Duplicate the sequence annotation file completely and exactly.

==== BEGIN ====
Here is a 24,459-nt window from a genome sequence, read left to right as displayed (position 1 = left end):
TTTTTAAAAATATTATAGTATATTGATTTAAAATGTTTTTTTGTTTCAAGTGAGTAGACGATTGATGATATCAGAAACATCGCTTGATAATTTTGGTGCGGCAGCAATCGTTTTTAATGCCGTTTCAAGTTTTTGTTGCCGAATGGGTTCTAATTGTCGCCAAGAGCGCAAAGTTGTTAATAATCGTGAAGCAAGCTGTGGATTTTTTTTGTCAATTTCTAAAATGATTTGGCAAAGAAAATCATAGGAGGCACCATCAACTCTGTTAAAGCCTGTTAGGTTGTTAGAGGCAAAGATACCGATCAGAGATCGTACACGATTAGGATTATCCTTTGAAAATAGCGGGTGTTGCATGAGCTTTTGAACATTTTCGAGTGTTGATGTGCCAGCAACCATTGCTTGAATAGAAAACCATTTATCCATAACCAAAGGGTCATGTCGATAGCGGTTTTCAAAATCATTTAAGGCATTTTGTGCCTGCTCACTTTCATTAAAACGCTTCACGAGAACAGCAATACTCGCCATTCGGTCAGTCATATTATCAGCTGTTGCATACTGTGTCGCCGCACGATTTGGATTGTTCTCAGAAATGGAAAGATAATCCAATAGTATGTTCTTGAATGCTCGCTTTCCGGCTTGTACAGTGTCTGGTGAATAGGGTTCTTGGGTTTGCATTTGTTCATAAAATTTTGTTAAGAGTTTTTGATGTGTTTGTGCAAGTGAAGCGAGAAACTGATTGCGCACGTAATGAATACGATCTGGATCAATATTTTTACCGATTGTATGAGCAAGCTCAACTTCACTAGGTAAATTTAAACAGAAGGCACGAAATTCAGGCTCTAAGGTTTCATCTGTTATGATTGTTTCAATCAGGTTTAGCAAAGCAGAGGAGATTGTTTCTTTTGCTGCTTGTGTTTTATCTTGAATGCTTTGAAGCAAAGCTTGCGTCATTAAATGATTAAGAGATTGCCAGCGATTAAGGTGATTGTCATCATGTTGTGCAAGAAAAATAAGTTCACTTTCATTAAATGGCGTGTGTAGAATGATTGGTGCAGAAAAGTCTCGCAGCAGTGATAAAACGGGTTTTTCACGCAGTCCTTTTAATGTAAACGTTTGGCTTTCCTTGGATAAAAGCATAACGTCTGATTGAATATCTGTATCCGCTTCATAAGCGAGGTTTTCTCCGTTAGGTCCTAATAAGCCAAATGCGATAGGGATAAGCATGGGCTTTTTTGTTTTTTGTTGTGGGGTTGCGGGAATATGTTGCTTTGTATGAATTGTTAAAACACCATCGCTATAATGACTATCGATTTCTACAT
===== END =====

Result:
Here is a 24,459-nt window from a genome sequence, read left to right as displayed (position 1 = left end):
TTTTTAAAAATATTATAGTATATTGATTTAAAATGTTTTTTTGTTTCAAGTGAGTAGACGATTGATGATATCAGAAACATCGCTTGATAATTTTGGTGCGGCAGCAATCGTTTTTAATGCCGTTTCAAGTTTTTGTTGCCGAATGGGTTCTAATTGTCGCCAAGAGCGCAAAGTTGTTAATAATCGTGAAGCAAGCTGTGGATTTTTTTTGTCAATTTCTAAAATGATTTGGCAAAGAAAATCATAGGAGGCACCATCAACTCTGTTAAAGCCTGTTAGGTTGTTAGAGGCAAAGATACCGATCAGAGATCGTACACGATTAGGATTATCCTTTGAAAATAGCGGGTGTTGCATGAGCTTTTGAACATTTTCGAGTGTTGATGTGCCAGCAACCATTGCTTGAATAGAAAACCATTTATCCATAACCAAAGGGTCATGTCGATAGCGGTTTTCAAAATCATTTAAGGCATTTTGTGCCTGCTCACTTTCATTAAAACGCTTCACGAGAACAGCAATACTCGCCATTCGGTCAGTCATATTATCAGCTGTTGCATACTGTGTCGCCGCACGATTTGGATTGTTCTCAGAAATGGAAAGATAATCCAATAGTATGTTCTTGAATGCTCGCTTTCCGGCTTGTACAGTGTCTGGTGAATAGGGTTCTTGGGTTTGCATTTGTTCATAAAATTTTGTTAAGAGTTTTTGATGTGTTTGTGCAAGTGAAGCGAGAAACTGATTGCGCACGTAATGAATACGATCTGGATCAATATTTTTACCGATTGTATGAGCAAGCTCAACTTCACTAGGTAAATTTAAACAGAAGGCACGAAATTCAGGCTCTAAGGTTTCATCTGTTATGATTGTTTCAATCAGGTTTAGCAAAGCAGAGGAGATTGTTTCTTTTGCTGCTTGTGTTTTATCTTGAATGCTTTGAAGCAAAGCTTGCGTCATTAAATGATTAAGAGATTGCCAGCGATTAAGGTGATTGTCATCATGTTGTGCAAGAAAAATAAGTTCACTTTCATTAAATGGCGTGTGTAGAATGATTGGTGCAGAAAAGTCTCGCAGCAGTGATAAAACGGGTTTTTCACGCAGTCCTTTTAATGTAAACGTTTGGCTTTCCTTGGATAAAAGCATAACGTCTGATTGAATATCTGTATCCGCTTCATAAGCGAGGTTTTCTCCGTTAGGTCCTAATAAGCCAAATGCGATAGGGATAAGCATGGGCTTTTTTGTTTTTTGTTGTGGGGTTGCGGGAATATGTTGCTTTGTATGAATTGTTAAAACACCATCGCTATAATGACTATCGATTTCTACAT